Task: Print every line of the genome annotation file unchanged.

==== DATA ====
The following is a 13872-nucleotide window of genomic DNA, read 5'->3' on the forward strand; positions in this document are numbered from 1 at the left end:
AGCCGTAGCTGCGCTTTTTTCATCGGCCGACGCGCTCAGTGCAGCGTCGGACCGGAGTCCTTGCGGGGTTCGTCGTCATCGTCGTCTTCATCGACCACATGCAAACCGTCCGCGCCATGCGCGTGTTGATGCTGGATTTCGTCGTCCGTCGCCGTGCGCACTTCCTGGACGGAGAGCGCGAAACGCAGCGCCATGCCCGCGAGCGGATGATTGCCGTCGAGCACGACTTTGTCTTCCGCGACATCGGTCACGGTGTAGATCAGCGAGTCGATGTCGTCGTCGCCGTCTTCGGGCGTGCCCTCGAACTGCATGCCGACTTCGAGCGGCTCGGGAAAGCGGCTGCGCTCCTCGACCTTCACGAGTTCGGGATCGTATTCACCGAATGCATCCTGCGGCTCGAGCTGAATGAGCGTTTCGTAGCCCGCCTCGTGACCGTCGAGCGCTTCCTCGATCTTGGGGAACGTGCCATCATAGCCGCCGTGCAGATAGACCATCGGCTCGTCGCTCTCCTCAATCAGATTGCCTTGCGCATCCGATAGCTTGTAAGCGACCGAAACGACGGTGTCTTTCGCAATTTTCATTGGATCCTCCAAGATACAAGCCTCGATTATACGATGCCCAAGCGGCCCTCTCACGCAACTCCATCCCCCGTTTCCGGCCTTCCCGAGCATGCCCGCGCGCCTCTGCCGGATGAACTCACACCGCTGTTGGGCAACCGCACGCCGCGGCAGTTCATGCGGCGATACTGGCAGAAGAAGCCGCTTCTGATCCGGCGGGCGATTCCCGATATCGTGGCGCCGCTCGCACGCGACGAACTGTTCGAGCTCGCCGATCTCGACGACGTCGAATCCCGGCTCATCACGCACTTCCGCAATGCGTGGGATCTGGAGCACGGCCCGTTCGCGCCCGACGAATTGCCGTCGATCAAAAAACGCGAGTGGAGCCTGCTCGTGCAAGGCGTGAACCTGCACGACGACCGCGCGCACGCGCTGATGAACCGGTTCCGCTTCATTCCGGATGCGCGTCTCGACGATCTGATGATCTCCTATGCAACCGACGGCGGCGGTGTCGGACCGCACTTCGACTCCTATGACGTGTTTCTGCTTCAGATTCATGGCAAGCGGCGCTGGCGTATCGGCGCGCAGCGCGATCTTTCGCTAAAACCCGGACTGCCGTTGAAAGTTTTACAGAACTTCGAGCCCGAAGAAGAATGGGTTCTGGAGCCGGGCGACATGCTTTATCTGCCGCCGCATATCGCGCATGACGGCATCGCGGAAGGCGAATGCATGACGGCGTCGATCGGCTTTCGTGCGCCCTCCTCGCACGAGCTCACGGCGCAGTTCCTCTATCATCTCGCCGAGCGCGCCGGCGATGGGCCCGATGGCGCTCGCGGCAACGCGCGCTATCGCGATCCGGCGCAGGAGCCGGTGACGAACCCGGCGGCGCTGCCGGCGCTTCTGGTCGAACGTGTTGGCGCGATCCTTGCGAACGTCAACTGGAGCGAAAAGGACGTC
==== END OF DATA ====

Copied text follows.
The following is a 13872-nucleotide window of genomic DNA, read 5'->3' on the forward strand; positions in this document are numbered from 1 at the left end:
AGCCGTAGCTGCGCTTTTTTCATCGGCCGACGCGCTCAGTGCAGCGTCGGACCGGAGTCCTTGCGGGGTTCGTCGTCATCGTCGTCTTCATCGACCACATGCAAACCGTCCGCGCCATGCGCGTGTTGATGCTGGATTTCGTCGTCCGTCGCCGTGCGCACTTCCTGGACGGAGAGCGCGAAACGCAGCGCCATGCCCGCGAGCGGATGATTGCCGTCGAGCACGACTTTGTCTTCCGCGACATCGGTCACGGTGTAGATCAGCGAGTCGATGTCGTCGTCGCCGTCTTCGGGCGTGCCCTCGAACTGCATGCCGACTTCGAGCGGCTCGGGAAAGCGGCTGCGCTCCTCGACCTTCACGAGTTCGGGATCGTATTCACCGAATGCATCCTGCGGCTCGAGCTGAATGAGCGTTTCGTAGCCCGCCTCGTGACCGTCGAGCGCTTCCTCGATCTTGGGGAACGTGCCATCATAGCCGCCGTGCAGATAGACCATCGGCTCGTCGCTCTCCTCAATCAGATTGCCTTGCGCATCCGATAGCTTGTAAGCGACCGAAACGACGGTGTCTTTCGCAATTTTCATTGGATCCTCCAAGATACAAGCCTCGATTATACGATGCCCAAGCGGCCCTCTCACGCAACTCCATCCCCCGTTTCCGGCCTTCCCGAGCATGCCCGCGCGCCTCTGCCGGATGAACTCACACCGCTGTTGGGCAACCGCACGCCGCGGCAGTTCATGCGGCGATACTGGCAGAAGAAGCCGCTTCTGATCCGGCGGGCGATTCCCGATATCGTGGCGCCGCTCGCACGCGACGAACTGTTCGAGCTCGCCGATCTCGACGACGTCGAATCCCGGCTCATCACGCACTTCCGCAATGCGTGGGATCTGGAGCACGGCCCGTTCGCGCCCGACGAATTGCCGTCGATCAAAAAACGCGAGTGGAGCCTGCTCGTGCAAGGCGTGAACCTGCACGACGACCGCGCGCACGCGCTGATGAACCGGTTCCGCTTCATTCCGGATGCGCGTCTCGACGATCTGATGATCTCCTATGCAACCGACGGCGGCGGTGTCGGACCGCACTTCGACTCCTATGACGTGTTTCTGCTTCAGATTCATGGCAAGCGGCGCTGGCGTATCGGCGCGCAGCGCGATCTTTCGCTAAAACCCGGACTGCCGTTGAAAGTTTTACAGAACTTCGAGCCCGAAGAAGAATGGGTTCTGGAGCCGGGCGACATGCTTTATCTGCCGCCGCATATCGCGCATGACGGCATCGCGGAAGGCGAATGCATGACGGCGTCGATCGGCTTTCGTGCGCCCTCCTCGCACGAGCTCACGGCGCAGTTCCTCTATCATCTCGCCGAGCGCGCCGGCGATGGGCCCGATGGCGCTCGCGGCAACGCGCGCTATCGCGATCCGGCGCAGGAGCCGGTGACGAACCCGGCGGCGCTGCCGGCGCTTCTGGTCGAACGTGTTGGCGCGATCCTTGCGAACGTCAACTGGAGCGAAAAGGACGTC